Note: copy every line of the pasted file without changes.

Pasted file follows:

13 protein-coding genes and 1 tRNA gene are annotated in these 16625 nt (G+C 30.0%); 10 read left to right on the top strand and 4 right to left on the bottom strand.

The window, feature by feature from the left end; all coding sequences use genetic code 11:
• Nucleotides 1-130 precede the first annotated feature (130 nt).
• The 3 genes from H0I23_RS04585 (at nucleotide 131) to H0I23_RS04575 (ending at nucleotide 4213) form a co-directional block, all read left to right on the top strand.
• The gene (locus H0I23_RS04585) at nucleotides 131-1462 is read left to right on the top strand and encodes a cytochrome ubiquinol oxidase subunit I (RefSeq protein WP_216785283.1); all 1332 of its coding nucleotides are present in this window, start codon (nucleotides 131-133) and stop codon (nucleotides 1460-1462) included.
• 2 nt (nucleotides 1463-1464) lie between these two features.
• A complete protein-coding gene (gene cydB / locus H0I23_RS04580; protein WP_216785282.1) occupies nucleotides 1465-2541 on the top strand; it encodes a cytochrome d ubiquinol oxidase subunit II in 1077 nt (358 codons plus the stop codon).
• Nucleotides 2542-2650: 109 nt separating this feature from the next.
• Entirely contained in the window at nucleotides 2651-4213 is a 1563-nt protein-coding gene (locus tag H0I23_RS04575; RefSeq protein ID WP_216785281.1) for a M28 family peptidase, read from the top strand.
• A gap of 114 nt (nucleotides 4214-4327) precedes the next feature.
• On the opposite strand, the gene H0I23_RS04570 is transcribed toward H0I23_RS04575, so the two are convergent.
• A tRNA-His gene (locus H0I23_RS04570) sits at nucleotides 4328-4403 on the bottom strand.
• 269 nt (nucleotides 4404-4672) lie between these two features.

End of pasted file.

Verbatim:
13 protein-coding genes and 1 tRNA gene are annotated in these 16625 nt (G+C 30.0%); 10 read left to right on the top strand and 4 right to left on the bottom strand.

The window, feature by feature from the left end; all coding sequences use genetic code 11:
• Nucleotides 1-130 precede the first annotated feature (130 nt).
• The 3 genes from H0I23_RS04585 (at nucleotide 131) to H0I23_RS04575 (ending at nucleotide 4213) form a co-directional block, all read left to right on the top strand.
• The gene (locus H0I23_RS04585) at nucleotides 131-1462 is read left to right on the top strand and encodes a cytochrome ubiquinol oxidase subunit I (RefSeq protein WP_216785283.1); all 1332 of its coding nucleotides are present in this window, start codon (nucleotides 131-133) and stop codon (nucleotides 1460-1462) included.
• 2 nt (nucleotides 1463-1464) lie between these two features.
• A complete protein-coding gene (gene cydB / locus H0I23_RS04580; protein WP_216785282.1) occupies nucleotides 1465-2541 on the top strand; it encodes a cytochrome d ubiquinol oxidase subunit II in 1077 nt (358 codons plus the stop codon).
• Nucleotides 2542-2650: 109 nt separating this feature from the next.
• Entirely contained in the window at nucleotides 2651-4213 is a 1563-nt protein-coding gene (locus tag H0I23_RS04575; RefSeq protein ID WP_216785281.1) for a M28 family peptidase, read from the top strand.
• A gap of 114 nt (nucleotides 4214-4327) precedes the next feature.
• On the opposite strand, the gene H0I23_RS04570 is transcribed toward H0I23_RS04575, so the two are convergent.
• A tRNA-His gene (locus H0I23_RS04570) sits at nucleotides 4328-4403 on the bottom strand.
• 269 nt (nucleotides 4404-4672) lie between these two features.